Skip Navigation

Environment Magazine September/October 2008

 

December 2007

Print
Email
ResizeResize Text: Original Large XLarge Untitled Document Subscribe

Bioprospecting: Tracking the Policy Debate

Bioprospecting—the exploration of biological material for commercially valuable genetic and biochemical properties—has sparked the public and policy imaginations in recent decades. Located at the interface of leading genetic and information technologies, it promises a lot: new drugs to cure diseases; innovative cosmetic, food, plant, and healthcare products; technology for developing countries; incentives to conserve biodiversity in poor countries; and potentially rich rewards for those providing the biological material and knowledge.

Fifteen years ago, at the Earth Summit in Rio de Janeiro, countries negotiated an agreement, the Convention on Biological Diversity, which they anticipated would bring these benefits. But today, both providers and users of genetic resources find themselves caught up in an environment characterized by misunderstanding, mistrust, and regulatory confusion. Cries of “biopiracy” abound from those concerned about the misappropriation of biological resources and knowledge without the consent of traditional knowledge holders or countries of origin. On the other side of the debate, industry proponents and scientists vent frustration about the bureaucracies created by new regulations and perceived hurdles to research placed by biodiversity-rich countries. Now scientists, industry stakeholders, policymakers, and traditional communities are negotiating anew in an attempt to develop an international “access and benefit-sharing” regime that many hope will resolve some of these intractable issues.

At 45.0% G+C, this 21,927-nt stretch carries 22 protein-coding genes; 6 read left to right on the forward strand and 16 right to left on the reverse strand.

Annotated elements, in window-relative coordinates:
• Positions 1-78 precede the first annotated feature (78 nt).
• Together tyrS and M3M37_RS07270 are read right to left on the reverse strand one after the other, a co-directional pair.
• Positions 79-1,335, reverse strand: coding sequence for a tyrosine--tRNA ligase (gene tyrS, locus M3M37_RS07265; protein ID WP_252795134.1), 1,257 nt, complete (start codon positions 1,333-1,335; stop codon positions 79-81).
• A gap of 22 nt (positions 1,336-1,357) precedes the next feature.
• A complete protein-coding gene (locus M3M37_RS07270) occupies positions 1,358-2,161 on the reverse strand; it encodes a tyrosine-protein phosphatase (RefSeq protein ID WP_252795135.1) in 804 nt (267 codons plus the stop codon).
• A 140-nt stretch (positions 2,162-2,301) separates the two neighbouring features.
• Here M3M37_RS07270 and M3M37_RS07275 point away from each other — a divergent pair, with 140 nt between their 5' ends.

In today’s hyperconnected world, the debate is highly germane. Earlier this year Indonesia, which has had more human cases of avian flu than any other country, stopped sending samples of the H5N1 virus to the World Health Organization (WHO) on the grounds that it required a more equitable system of access to vaccines for developing countries. Although this decision was reversed after WHO agreed to develop a new global mechanism for virus sharing that would be fairer to poorer nations, the case has catapulted access to genetic resources and benefit sharing onto the global agenda. How can we make sure that the biological riches of the Earth remain accessible for scientific exploration and research while ensuring that their commercial development yields benefits that are distributed fairly and equitably (“access and benefit sharing”)? How can a balance be struck between conducting and regulating ethical science? How does the increasing privatization of biodiversity affect food and health security? And who has the right to own innovations on biological resources: countries from which those resources originate, traditional knowledge holders, and/or the companies that develop these resources and this knowledge into products? An evolving policy process has sought to address these questions over the past 15 years, but it grapples with many difficult issues still today.

The full text of this article is available by subscription only.

Subscribe Become a Subscriber   |   Access for Current Subscribers Access for Current Subscribers

In this Issue

On this Topic

Taylor & Francis

© 2017 Taylor & Francis Group · 530 Walnut Street, Suite 850, Philadelphia, PA · 19106